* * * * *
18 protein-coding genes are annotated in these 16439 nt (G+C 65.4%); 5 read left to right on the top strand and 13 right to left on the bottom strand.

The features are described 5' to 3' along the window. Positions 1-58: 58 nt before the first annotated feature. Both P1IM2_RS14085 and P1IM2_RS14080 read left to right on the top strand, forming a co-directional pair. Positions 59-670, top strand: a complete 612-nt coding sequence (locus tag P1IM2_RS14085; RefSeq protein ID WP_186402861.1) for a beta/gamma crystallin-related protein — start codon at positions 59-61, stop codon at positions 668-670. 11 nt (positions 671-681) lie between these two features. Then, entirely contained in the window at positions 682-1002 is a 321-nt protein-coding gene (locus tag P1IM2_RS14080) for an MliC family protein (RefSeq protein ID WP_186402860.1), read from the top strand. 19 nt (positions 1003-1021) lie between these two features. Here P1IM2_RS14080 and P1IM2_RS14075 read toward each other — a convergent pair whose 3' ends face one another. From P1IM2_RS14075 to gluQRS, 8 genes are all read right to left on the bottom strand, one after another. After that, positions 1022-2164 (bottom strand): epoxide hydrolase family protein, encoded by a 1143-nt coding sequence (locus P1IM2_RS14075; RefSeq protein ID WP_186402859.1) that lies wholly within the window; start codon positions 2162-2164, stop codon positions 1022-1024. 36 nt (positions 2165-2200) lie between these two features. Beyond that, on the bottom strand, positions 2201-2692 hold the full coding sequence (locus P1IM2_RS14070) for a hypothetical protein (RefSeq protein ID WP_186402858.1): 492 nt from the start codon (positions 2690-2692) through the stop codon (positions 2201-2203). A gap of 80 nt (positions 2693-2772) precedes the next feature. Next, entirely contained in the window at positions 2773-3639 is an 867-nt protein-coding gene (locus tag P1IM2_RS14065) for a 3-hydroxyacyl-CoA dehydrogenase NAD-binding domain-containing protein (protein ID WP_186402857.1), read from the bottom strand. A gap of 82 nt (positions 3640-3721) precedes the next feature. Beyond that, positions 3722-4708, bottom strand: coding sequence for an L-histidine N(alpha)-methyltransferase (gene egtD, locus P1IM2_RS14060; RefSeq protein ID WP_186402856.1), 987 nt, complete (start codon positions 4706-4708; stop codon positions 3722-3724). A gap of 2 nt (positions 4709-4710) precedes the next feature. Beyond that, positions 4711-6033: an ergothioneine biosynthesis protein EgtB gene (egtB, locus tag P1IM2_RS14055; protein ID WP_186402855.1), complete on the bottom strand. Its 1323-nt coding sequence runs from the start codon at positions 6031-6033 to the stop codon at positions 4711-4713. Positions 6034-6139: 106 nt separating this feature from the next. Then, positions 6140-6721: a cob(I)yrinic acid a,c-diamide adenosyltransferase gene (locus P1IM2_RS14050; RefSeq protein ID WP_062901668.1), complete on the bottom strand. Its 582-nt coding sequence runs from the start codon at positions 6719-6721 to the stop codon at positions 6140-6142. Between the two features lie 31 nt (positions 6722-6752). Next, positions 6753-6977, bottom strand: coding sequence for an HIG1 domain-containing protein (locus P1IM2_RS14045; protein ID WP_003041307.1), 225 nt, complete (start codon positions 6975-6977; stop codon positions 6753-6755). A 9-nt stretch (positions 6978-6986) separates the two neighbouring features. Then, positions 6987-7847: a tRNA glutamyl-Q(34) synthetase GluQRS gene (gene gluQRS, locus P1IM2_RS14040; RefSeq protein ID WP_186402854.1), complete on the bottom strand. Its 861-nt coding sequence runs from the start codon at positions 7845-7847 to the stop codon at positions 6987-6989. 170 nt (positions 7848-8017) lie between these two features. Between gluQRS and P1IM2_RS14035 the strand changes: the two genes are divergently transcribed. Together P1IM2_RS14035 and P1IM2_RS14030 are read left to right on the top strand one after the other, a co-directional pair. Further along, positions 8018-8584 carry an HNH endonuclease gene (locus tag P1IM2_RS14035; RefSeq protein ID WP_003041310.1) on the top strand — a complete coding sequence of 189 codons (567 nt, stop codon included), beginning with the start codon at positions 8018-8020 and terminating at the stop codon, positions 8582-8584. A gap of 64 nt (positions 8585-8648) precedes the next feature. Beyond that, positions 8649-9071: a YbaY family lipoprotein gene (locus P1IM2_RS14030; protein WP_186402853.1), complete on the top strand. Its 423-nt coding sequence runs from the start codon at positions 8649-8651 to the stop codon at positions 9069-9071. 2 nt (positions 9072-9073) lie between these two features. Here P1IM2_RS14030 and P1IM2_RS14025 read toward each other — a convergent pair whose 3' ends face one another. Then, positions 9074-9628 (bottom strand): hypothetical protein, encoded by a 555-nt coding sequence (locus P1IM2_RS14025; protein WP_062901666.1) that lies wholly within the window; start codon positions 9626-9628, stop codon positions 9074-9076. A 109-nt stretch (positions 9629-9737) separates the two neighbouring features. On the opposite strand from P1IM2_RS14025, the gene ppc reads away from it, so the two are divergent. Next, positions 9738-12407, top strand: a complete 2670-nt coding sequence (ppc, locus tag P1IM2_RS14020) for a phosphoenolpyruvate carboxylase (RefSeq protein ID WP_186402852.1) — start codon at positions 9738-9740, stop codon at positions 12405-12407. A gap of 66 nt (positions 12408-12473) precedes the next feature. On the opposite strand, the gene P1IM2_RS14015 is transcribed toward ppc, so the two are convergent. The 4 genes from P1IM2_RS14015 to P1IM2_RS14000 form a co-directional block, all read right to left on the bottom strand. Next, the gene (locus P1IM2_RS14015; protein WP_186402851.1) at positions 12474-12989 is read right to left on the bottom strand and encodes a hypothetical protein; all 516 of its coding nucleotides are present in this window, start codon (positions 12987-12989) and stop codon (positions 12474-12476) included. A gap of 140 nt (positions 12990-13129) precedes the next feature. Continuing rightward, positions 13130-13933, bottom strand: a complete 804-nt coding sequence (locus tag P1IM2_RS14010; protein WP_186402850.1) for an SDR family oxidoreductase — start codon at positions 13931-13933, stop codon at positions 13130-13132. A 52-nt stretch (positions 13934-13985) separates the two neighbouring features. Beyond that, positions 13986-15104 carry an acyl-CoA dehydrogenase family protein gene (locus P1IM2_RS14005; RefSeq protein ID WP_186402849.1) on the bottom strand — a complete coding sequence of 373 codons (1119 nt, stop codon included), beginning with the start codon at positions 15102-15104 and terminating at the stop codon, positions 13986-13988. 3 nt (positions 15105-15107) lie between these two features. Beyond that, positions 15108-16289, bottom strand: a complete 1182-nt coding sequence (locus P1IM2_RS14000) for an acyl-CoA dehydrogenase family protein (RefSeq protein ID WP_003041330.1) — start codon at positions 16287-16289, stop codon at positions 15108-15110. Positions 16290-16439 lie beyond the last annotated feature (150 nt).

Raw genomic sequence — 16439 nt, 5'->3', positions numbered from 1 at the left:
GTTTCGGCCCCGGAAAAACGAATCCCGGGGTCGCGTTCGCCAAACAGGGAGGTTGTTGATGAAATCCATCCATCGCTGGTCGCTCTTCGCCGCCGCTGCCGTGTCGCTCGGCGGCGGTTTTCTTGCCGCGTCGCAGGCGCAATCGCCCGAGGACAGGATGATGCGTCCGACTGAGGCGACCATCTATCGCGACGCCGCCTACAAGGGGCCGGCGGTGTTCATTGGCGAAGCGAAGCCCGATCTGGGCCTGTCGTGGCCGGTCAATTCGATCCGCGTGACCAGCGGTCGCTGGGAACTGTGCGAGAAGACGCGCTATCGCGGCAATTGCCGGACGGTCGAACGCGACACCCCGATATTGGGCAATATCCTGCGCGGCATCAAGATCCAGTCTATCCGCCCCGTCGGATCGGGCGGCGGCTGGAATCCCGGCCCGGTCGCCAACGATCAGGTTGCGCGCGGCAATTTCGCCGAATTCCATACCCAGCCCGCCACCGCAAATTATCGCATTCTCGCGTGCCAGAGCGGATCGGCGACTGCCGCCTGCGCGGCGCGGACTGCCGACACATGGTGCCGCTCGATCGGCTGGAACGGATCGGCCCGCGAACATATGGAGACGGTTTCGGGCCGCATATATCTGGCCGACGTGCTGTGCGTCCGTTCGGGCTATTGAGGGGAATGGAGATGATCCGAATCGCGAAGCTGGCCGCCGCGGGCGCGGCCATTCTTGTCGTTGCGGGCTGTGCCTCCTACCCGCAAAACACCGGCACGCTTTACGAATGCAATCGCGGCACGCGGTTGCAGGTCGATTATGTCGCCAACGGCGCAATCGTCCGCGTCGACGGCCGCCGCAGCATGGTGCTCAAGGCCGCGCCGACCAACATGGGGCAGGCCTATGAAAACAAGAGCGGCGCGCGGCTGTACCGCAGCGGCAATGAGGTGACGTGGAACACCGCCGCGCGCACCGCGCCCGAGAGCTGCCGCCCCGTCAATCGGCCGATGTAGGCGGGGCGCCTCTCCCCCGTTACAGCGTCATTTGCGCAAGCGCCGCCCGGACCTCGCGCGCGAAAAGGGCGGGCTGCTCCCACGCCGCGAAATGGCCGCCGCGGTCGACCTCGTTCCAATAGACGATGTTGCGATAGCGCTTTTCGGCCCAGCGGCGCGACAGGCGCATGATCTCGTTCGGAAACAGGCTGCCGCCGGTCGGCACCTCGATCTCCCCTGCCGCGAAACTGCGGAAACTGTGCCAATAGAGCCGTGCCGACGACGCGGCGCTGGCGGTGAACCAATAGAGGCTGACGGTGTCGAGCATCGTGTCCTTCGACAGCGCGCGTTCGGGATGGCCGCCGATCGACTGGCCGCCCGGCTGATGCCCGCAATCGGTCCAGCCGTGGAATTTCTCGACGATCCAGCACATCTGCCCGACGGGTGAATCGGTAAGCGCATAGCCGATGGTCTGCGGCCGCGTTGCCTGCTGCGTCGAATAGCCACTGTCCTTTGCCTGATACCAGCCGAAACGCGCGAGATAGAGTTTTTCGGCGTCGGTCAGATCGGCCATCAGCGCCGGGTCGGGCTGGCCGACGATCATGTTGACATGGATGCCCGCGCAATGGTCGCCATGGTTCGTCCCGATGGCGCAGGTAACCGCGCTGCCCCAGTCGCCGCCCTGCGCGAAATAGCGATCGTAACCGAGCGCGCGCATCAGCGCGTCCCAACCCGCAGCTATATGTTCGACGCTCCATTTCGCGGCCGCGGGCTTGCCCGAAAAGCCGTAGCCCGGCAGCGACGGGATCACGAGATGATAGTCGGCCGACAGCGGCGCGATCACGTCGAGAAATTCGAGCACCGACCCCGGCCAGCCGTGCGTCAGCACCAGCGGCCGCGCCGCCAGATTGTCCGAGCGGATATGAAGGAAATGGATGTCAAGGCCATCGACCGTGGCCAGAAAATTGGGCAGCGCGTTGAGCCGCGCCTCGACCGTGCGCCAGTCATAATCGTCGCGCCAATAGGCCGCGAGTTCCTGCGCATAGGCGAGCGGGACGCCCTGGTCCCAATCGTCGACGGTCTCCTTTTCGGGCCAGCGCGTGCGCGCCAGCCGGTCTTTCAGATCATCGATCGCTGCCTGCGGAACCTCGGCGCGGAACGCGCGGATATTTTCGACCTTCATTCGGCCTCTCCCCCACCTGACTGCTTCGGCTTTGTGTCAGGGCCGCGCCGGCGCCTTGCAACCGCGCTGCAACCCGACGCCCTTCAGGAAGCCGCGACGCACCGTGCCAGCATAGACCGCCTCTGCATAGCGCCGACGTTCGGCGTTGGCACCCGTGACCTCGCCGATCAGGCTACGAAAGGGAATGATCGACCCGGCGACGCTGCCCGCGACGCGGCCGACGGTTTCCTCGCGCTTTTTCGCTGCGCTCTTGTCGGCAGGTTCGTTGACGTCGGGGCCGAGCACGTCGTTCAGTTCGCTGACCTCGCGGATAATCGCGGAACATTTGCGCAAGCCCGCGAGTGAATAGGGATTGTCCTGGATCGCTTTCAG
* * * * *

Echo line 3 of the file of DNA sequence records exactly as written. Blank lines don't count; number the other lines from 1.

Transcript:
Raw genomic sequence — 16439 nt, 5'->3', positions numbered from 1 at the left: